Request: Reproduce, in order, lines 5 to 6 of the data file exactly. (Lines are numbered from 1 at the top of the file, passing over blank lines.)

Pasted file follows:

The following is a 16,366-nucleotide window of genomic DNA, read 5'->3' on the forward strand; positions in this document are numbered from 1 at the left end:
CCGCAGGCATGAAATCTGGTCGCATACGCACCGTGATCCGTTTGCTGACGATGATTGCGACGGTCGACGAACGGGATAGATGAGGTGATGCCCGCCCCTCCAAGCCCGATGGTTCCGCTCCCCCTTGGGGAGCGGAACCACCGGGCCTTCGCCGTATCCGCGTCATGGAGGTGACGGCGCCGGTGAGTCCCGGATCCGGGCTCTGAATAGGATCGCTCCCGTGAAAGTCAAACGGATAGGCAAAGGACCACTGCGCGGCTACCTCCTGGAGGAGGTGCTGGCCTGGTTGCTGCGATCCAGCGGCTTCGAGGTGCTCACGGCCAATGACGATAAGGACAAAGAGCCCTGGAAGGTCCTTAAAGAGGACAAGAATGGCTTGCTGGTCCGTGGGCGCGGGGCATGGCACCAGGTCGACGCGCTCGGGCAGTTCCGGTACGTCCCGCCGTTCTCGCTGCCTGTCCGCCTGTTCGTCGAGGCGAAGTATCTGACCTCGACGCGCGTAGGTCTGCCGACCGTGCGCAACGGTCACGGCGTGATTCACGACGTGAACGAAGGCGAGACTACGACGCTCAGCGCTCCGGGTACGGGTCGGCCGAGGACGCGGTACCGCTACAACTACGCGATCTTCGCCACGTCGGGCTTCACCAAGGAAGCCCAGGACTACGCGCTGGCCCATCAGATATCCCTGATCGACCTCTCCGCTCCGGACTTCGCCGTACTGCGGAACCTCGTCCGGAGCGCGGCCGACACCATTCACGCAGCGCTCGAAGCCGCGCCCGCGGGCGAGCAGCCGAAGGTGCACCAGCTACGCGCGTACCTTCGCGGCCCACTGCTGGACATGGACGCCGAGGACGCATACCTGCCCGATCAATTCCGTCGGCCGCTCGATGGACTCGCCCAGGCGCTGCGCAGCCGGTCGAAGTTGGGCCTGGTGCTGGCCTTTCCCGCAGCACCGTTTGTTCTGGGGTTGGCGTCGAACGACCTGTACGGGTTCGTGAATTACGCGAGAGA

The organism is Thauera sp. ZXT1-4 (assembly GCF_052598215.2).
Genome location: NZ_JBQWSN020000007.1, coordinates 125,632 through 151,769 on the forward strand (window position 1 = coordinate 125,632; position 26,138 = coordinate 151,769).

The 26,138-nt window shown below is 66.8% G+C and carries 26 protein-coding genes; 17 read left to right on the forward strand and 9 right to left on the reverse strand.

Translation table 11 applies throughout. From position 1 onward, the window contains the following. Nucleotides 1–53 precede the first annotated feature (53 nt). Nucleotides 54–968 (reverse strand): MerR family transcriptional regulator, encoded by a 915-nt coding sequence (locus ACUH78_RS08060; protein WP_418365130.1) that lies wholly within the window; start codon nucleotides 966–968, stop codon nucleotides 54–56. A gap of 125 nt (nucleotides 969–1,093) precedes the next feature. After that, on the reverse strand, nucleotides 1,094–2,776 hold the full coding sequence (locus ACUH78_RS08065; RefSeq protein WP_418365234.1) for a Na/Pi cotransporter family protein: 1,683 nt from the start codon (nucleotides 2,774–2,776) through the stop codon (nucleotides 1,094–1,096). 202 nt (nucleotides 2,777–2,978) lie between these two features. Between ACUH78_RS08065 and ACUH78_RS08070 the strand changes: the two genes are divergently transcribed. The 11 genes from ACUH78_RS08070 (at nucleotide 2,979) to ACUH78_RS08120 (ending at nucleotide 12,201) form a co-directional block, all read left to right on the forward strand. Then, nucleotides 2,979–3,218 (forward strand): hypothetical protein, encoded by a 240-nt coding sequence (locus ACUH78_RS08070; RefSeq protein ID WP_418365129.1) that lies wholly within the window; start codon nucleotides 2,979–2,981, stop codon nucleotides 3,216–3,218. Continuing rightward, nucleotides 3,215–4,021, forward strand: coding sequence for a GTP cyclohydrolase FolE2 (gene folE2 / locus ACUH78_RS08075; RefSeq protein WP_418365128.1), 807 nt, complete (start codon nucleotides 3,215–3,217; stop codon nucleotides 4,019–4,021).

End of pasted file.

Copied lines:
The 26,138-nt window shown below is 66.8% G+C and carries 26 protein-coding genes; 17 read left to right on the forward strand and 9 right to left on the reverse strand.

Translation table 11 applies throughout. From position 1 onward, the window contains the following. Nucleotides 1–53 precede the first annotated feature (53 nt). Nucleotides 54–968 (reverse strand): MerR family transcriptional regulator, encoded by a 915-nt coding sequence (locus ACUH78_RS08060; protein WP_418365130.1) that lies wholly within the window; start codon nucleotides 966–968, stop codon nucleotides 54–56. A gap of 125 nt (nucleotides 969–1,093) precedes the next feature. After that, on the reverse strand, nucleotides 1,094–2,776 hold the full coding sequence (locus ACUH78_RS08065; RefSeq protein WP_418365234.1) for a Na/Pi cotransporter family protein: 1,683 nt from the start codon (nucleotides 2,774–2,776) through the stop codon (nucleotides 1,094–1,096). 202 nt (nucleotides 2,777–2,978) lie between these two features. Between ACUH78_RS08065 and ACUH78_RS08070 the strand changes: the two genes are divergently transcribed. The 11 genes from ACUH78_RS08070 (at nucleotide 2,979) to ACUH78_RS08120 (ending at nucleotide 12,201) form a co-directional block, all read left to right on the forward strand. Then, nucleotides 2,979–3,218 (forward strand): hypothetical protein, encoded by a 240-nt coding sequence (locus ACUH78_RS08070; RefSeq protein ID WP_418365129.1) that lies wholly within the window; start codon nucleotides 2,979–2,981, stop codon nucleotides 3,216–3,218. Continuing rightward, nucleotides 3,215–4,021, forward strand: coding sequence for a GTP cyclohydrolase FolE2 (gene folE2 / locus ACUH78_RS08075; RefSeq protein WP_418365128.1), 807 nt, complete (start codon nucleotides 3,215–3,217; stop codon nucleotides 4,019–4,021).